Minimally Invasive Decompression Lowers Reoperation Rates

Study earns the CNS 2017 Paper of the Year award in the Spine & Peripheral Nerve subspecialty

Researchers comparing secondary fusion rates after open versus minimally invasive decompression for patients with lumbar spinal stenosis and low-grade degenerative spondylolisthesis found minimally invasive surgery (MIS) yielded better patient outcomes. The findings, originally published March 2017 in Neurosurgery, earned one of the Congress of Neurological Surgeons’ (CNS) 2017 Paper of the Year awards.

The study questions one of the long-held beliefs of many spine surgeons: When patients need surgery for lumbar spinal stenosis and spondylolisthesis, they will benefit most of a decompression and fusion procedure.

batch of blue balls marked negative with one green positive sign ballResearchers comparing secondary fusion rates after open versus minimally invasive decompression for patients with lumbar spinal stenosis and low-grade degenerative spondylolisthesis found minimally invasive surgery yielded better patient outcomes. Photo Source: This approach originated decades ago and is based on study findings that employed traditional open surgery, says Roger Härtl, MD, who authored this current research.

“Over the past 10 to 15 years, surgeons have increasingly understood the potential benefits of less invasive and minimally invasive spinal surgery,” Dr. Härtl says. “One of the main benefits is that minimally invasive surgery avoids unnecessary injury and damage to stabilizing structures, such as muscles, tendons and bones. Therefore, a minimally invasive approach for decompression of lumbar spinal stenosis can frequently be done without having to stabilize or fuse the spine.”

And, a minimally invasive approach may have better outcomes for the patient—as the findings of this study suggest.

“Significant Differences Between the Groups”

The authors performed a systematic review and meta-analysis of secondary fusion rates following open versus minimally invasive decompression in patients with lumbar spinal stenosis associated with degenerative spondylolisthesis.

The authors reviewed 37 studies (19 with open laminectomy, 18 with minimally invasive unilateral laminotomy) published between 1983 and 2015. A total of 1156 patients were included in the review. The primary end point was secondary fusion rate, but the authors also noted total reoperation rate, postoperative progression of listhetic slip, and patient satisfaction.

outcomes of open laminectomy vs minimally invasive unilateral laminectomyOutcomes of open laminectomy vs minimally invasive unilateral laminectomy.“The significance of our study was certainly surprising,” Dr. Härtl says. “We would not have expected to find such significant differences between the groups.”

The findings further support the wide-reaching benefits of MIS. As MIS gains popularity, it may have significant implications not only for patients but also for health care in general, particularly because of the prevalence of degenerative spinal disease in the elderly population, Dr. Härtl says.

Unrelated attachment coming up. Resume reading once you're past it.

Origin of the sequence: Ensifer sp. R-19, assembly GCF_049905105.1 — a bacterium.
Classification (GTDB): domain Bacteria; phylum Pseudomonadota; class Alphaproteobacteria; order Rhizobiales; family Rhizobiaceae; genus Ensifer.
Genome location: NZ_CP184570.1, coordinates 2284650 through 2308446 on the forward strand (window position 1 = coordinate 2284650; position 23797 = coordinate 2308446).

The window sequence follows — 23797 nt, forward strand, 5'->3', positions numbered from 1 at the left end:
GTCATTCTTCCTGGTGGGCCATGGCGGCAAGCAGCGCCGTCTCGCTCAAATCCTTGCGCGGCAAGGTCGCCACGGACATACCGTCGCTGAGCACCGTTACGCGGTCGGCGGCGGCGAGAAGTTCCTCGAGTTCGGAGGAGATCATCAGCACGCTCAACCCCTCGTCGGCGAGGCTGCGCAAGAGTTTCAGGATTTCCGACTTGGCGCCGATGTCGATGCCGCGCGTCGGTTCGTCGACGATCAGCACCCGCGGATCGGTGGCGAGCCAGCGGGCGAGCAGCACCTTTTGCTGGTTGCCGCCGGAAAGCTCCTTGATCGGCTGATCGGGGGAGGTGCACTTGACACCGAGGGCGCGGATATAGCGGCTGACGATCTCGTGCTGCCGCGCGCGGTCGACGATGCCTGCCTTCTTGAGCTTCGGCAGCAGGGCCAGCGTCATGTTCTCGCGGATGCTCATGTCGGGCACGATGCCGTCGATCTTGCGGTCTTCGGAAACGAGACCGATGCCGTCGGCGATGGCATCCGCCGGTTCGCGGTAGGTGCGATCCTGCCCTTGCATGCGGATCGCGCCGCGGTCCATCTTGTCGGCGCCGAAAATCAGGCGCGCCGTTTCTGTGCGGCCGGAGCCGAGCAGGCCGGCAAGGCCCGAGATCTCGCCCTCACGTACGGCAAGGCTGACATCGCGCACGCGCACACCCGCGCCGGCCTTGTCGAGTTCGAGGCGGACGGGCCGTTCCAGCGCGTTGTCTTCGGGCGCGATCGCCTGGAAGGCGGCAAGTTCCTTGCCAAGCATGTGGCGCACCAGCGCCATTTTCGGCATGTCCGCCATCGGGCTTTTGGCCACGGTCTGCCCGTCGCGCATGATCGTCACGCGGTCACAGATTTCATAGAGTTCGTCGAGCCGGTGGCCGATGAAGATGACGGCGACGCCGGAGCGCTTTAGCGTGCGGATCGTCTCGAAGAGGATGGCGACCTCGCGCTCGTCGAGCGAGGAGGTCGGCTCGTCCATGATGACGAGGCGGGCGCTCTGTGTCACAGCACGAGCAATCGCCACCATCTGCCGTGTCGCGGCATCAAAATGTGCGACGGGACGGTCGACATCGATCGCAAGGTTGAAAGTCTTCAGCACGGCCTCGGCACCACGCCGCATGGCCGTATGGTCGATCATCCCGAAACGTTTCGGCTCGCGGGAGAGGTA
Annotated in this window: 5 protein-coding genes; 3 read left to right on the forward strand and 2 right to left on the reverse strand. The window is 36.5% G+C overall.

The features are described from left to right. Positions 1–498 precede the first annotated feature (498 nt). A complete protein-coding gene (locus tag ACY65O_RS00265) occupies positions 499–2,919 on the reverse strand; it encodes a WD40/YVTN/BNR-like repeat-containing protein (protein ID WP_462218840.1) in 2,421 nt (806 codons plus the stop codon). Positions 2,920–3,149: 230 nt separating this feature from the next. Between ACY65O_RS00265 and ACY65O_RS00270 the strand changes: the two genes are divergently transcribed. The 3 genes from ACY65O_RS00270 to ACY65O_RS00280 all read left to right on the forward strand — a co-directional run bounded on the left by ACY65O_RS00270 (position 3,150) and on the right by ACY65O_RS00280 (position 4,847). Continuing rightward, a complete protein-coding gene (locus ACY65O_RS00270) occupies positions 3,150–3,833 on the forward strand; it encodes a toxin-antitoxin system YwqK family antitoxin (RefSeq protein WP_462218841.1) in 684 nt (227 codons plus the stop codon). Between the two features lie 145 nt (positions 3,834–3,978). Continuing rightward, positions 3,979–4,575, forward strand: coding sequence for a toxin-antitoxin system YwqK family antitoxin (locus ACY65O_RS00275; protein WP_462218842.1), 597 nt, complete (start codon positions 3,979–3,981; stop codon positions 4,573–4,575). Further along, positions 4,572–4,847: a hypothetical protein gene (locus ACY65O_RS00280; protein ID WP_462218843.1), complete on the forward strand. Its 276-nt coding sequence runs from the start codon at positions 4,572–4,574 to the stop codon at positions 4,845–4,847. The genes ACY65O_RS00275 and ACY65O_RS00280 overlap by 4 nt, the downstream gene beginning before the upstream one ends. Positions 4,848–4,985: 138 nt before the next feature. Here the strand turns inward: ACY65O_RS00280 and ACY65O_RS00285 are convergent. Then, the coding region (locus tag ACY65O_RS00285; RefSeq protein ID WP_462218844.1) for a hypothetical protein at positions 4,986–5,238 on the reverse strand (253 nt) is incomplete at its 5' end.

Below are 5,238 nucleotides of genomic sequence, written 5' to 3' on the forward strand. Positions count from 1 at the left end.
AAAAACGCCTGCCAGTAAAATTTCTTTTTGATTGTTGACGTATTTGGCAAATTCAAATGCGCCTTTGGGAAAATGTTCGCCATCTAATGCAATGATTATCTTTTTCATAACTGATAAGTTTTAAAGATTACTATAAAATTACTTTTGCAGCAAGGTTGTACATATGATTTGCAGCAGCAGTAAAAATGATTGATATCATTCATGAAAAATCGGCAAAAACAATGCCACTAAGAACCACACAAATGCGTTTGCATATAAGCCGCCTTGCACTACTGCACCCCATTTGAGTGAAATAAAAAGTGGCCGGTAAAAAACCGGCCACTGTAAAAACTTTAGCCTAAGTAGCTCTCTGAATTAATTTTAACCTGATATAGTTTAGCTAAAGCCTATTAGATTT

“First, of course, MIS reduces tissue injury and complications associated with this operation,” Dr. Härtl says. “Patients leave the hospital earlier and return to their normal activities sooner.”

Dr. Härtl also noted that MIS results in significantly lower costs to the health care system because expensive spinal instrumentation is not required, patients leave the hospital earlier, and there is a decreased risk of infections and other complications that associated with open fusion surgery.

Findings Reveal Challenges to Spine Surgeons

Dr. Härtl says the literature review illuminated two challenges faced by spine surgeons.

First, future studies need to address the challenge of patient selection. While fusion should not be viewed as an automatic course of action for patients with lumbar spinal stenosis with degenerative spondylolisthesis, it may be appropriate in some cases.

“There's certainly a subset of patients who will benefit of fusion surgery,” Dr. Härtl says. “The challenge to the clinician currently is to identify these patients based on preoperative radiographic features or clinical presentation. More work is needed to better identify this patient group.”

With the burgeoning popularity of MIS techniques, the second challenge is the growing need to train spine surgeons in MIS.

“We are actively involved in this by organizing MIS courses here in New York and elsewhere,” he says.

The First-Ever CNS Paper of the Year Awards

The work of Dr. Härtl and his colleagues is among the 10 winners of CNS’ inaugural Paper of the Year awards, which recognize the top papers from each neurological subspecialty published in Neurosurgery. This study won in the Spine & Peripheral Nerve category.

Papers published in Neurosurgery between June 2016 and June 2017 were eligible to earn this year’s award.

“We are incredibly lucky to have the brightest minds in neurosurgery submitting their original papers to Neurosurgery,” said Dr. Nelson Oyesiku, Editor-in-Chief of Neurosurgery, in a CNS news release. “It was difficult to limit ourselves to only 10 awardees. We’re confident the selected papers are changing our field, and we’re proud to spotlight them at the CNS Annual Meeting.”

The winning papers, which all underwent a scrupulous review process, will be recognized at the 2017 CNS Annual Meeting in Boston on October 7-11. Several authors will deliver oral presentation about their research and answer audience questions.

Updated on: 01/14/20
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